When the film begins, the predator City of London is after a small mobile mining town called Salthook, constructed to fold itself up like a hydraulic steampunk Transformer and drive away at the first sign of danger. London is a monster of a predator city compete with artifacts like St. Paul’s Cathedral and The London Eye. Salthook is captured and it inhabitants consigned to low level jobs while given the basic necessities. The dystopian future offers lots of metaphors for today’s Trump-era America which the script by Fran Walsh and Philippa Boyens indulges a little.
The audience is quickly introduced to the hero of the story, a rather hard-working geeky, but by no means unattractive, Tom Natsworthy (Robert Sheehan), an apprentice at the Museum of London, specializing in the technology of “the ancients” (people of the 21st century). An ancient artifact is at one point revealed humorously to be two minions. The villain of the piece is Thaddeus Valentine (Hugo Weaving), a vaguely populist authority figure with an unusual interest in collecting rusted 21st century power sources to build a special weapon in order to rule the world. Nothing will stop him including murder. His innocent daughter Katherine (Leila George) slowly learns the truth about her father after a young woman named Hester Shaw (Hera Hilmar) emerges from a crowd of refugees to kill him.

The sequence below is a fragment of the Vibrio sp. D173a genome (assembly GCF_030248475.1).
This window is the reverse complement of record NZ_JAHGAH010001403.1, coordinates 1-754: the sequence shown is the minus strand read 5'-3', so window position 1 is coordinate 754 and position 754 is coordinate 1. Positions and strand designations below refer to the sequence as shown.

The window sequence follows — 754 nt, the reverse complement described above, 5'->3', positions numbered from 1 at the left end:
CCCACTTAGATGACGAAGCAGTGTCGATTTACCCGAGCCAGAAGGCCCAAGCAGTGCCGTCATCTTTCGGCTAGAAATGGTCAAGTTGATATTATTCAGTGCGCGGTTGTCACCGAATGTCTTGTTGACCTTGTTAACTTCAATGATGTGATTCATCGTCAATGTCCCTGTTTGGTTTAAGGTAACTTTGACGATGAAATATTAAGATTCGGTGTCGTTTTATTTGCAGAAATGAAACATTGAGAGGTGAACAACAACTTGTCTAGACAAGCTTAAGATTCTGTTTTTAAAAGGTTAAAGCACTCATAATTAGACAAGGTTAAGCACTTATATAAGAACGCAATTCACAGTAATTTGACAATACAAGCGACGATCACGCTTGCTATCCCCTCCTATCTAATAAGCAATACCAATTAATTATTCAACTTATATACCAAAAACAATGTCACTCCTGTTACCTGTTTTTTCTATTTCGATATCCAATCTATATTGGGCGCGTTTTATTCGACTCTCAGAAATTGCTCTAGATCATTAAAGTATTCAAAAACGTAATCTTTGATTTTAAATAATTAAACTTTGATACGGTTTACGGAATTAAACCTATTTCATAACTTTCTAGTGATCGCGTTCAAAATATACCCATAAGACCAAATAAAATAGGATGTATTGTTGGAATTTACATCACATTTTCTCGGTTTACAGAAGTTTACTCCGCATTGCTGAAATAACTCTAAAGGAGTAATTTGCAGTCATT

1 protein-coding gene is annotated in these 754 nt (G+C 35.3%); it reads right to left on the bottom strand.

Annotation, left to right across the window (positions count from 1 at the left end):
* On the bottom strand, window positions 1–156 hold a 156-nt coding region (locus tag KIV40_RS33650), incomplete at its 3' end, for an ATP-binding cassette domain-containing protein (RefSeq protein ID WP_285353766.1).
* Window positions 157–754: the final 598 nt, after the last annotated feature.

The film goes nowhere from here but continue with chases and battles culminating in the climatic battle of London vs. the good guys. A welcome breather is introduced in the form of notorious outlaw, Anna Fang (Jihae). Karen actress John has the great acting skill of providing one expression while wearing those stylish shades that survived all the battles of the world.